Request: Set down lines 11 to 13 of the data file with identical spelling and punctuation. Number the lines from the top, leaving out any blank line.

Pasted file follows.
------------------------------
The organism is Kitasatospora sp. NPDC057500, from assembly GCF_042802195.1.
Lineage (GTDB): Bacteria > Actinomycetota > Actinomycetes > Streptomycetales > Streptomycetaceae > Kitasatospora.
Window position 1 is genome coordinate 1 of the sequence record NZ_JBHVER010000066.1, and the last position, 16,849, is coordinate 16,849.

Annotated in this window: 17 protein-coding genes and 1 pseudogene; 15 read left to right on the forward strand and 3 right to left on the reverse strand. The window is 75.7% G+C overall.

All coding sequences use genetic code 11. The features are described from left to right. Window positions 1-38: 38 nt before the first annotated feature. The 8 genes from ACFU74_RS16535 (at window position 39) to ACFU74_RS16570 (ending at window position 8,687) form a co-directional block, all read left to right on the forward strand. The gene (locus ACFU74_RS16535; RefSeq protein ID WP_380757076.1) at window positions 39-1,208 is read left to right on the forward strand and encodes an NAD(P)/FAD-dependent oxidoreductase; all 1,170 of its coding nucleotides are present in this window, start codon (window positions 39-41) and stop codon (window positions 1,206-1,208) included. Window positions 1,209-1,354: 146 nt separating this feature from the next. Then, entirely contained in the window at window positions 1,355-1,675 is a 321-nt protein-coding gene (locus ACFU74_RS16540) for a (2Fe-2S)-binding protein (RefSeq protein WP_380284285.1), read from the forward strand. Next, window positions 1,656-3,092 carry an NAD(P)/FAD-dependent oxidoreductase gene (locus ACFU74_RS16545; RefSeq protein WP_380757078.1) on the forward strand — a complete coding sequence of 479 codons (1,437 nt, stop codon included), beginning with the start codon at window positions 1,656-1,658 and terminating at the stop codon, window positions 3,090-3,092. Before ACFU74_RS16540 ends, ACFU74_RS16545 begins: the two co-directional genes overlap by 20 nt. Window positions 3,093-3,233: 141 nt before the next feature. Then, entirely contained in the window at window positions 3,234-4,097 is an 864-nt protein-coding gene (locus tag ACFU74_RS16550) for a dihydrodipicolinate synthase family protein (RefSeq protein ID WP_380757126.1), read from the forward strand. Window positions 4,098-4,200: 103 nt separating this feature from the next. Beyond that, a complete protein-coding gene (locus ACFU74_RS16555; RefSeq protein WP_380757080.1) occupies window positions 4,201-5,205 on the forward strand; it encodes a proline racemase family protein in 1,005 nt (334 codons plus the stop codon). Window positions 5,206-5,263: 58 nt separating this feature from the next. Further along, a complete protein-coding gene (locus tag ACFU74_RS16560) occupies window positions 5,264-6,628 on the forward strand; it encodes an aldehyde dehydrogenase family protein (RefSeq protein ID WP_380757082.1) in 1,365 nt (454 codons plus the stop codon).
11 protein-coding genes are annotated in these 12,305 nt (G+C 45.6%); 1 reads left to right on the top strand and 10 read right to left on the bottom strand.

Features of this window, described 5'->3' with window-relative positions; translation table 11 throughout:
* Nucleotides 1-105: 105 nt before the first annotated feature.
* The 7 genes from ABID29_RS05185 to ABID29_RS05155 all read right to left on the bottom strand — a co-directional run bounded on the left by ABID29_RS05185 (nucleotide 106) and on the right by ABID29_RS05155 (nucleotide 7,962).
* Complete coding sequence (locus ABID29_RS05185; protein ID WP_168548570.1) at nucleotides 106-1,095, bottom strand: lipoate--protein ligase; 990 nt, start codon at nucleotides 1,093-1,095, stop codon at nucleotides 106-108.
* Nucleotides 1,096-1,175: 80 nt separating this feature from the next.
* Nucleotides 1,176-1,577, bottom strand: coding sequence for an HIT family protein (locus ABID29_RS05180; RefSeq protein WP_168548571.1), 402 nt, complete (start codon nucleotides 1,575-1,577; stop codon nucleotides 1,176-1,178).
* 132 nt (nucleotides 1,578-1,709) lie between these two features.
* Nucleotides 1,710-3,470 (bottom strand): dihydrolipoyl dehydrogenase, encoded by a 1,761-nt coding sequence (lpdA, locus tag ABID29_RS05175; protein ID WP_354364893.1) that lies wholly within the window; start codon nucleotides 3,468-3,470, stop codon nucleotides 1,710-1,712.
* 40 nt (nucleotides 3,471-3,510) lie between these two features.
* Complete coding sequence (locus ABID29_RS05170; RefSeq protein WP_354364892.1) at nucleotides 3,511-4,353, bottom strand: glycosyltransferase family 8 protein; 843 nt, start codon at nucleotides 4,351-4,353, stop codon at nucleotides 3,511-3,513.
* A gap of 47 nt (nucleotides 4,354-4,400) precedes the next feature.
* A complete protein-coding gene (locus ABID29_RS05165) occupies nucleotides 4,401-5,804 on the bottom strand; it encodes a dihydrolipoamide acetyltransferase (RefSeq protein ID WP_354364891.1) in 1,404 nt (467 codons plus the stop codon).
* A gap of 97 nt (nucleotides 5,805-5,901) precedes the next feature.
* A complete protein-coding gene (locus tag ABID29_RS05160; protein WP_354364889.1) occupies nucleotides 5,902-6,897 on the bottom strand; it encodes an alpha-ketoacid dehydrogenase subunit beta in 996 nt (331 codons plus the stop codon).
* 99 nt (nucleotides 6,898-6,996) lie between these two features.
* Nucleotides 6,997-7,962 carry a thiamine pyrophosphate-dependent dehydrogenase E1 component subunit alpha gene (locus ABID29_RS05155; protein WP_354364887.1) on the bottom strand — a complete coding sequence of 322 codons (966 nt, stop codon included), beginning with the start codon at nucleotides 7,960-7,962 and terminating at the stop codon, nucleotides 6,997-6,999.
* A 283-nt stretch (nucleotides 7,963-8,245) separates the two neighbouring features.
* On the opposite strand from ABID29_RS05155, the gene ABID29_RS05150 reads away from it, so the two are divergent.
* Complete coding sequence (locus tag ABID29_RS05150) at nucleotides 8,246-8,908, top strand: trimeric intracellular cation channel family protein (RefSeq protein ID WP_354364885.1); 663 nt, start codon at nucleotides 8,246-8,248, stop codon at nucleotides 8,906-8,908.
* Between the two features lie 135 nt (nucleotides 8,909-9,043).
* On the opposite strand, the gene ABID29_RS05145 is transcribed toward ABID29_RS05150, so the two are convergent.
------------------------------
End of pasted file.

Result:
* Nucleotides 1,096-1,175: 80 nt separating this feature from the next.
* Nucleotides 1,176-1,577, bottom strand: coding sequence for an HIT family protein (locus ABID29_RS05180; RefSeq protein WP_168548571.1), 402 nt, complete (start codon nucleotides 1,575-1,577; stop codon nucleotides 1,176-1,178).
* 132 nt (nucleotides 1,578-1,709) lie between these two features.